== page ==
Mental representation of fractions: It all depends on whether they are common or uncommon
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Fuchang Liu. 2018. Mental representation of fractions: It all depends on whether they are common or uncommon. Quarterly Journal of Experimental Psychology, vol. 71:no. 9:pp 1873-1886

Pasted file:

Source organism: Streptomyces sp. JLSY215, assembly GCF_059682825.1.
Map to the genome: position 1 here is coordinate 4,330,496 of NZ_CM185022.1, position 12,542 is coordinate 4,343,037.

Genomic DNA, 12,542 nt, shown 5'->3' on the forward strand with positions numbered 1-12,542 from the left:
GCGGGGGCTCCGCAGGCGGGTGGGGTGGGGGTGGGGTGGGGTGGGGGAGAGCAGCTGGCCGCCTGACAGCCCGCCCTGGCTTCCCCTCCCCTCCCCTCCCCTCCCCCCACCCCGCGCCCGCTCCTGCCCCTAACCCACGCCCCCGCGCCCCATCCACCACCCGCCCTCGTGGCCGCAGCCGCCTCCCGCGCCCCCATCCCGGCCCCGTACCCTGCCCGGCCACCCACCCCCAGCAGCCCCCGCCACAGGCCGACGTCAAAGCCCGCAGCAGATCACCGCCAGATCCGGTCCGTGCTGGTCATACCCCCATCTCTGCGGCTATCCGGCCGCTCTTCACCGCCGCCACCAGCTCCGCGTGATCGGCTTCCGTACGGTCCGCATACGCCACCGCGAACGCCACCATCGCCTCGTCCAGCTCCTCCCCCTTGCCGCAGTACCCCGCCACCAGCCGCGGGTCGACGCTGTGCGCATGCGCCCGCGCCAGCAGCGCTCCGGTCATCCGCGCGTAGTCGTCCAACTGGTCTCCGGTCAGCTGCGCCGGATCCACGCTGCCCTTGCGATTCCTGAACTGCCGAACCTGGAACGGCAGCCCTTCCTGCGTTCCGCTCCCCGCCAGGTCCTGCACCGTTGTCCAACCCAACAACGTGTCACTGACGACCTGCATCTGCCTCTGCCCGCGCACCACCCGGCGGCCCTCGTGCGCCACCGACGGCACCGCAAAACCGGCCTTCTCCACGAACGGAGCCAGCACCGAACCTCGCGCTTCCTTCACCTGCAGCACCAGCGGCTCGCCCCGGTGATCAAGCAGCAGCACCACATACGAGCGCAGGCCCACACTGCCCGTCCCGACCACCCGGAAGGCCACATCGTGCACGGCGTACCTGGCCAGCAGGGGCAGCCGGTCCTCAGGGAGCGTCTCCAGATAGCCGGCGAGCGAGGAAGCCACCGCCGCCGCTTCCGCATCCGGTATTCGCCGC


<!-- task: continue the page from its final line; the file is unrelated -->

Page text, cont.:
This study examined whether common and uncommon fractions are mentally represented differently and whether common ones are used in accessing the magnitudes of uncommon ones. In Experiments 1 and 2, college education majors, most of whom were female, Caucasian, and in their early 20s, made comparisons involving common and uncommon fractions. In Experiment 3, participants were presented with comparison tasks involving uncommon fractions and asked to describe the strategies which they used in making such comparisons. Analysis of reaction times and error rates support the hypothesis that for common fractions, it is their holistic real value, rather than their individual components, that gets represented. For uncommon fractions, the access of their magnitudes is a process of retrieving and using a known common one having a similar value. Such results suggest that the development of the cognisance of the magnitudes of fractions may be principally a matter of common ones only and that learners' handling of uncommon fractions may be greatly facilitated through instructions on matching them with common ones having a similar value.
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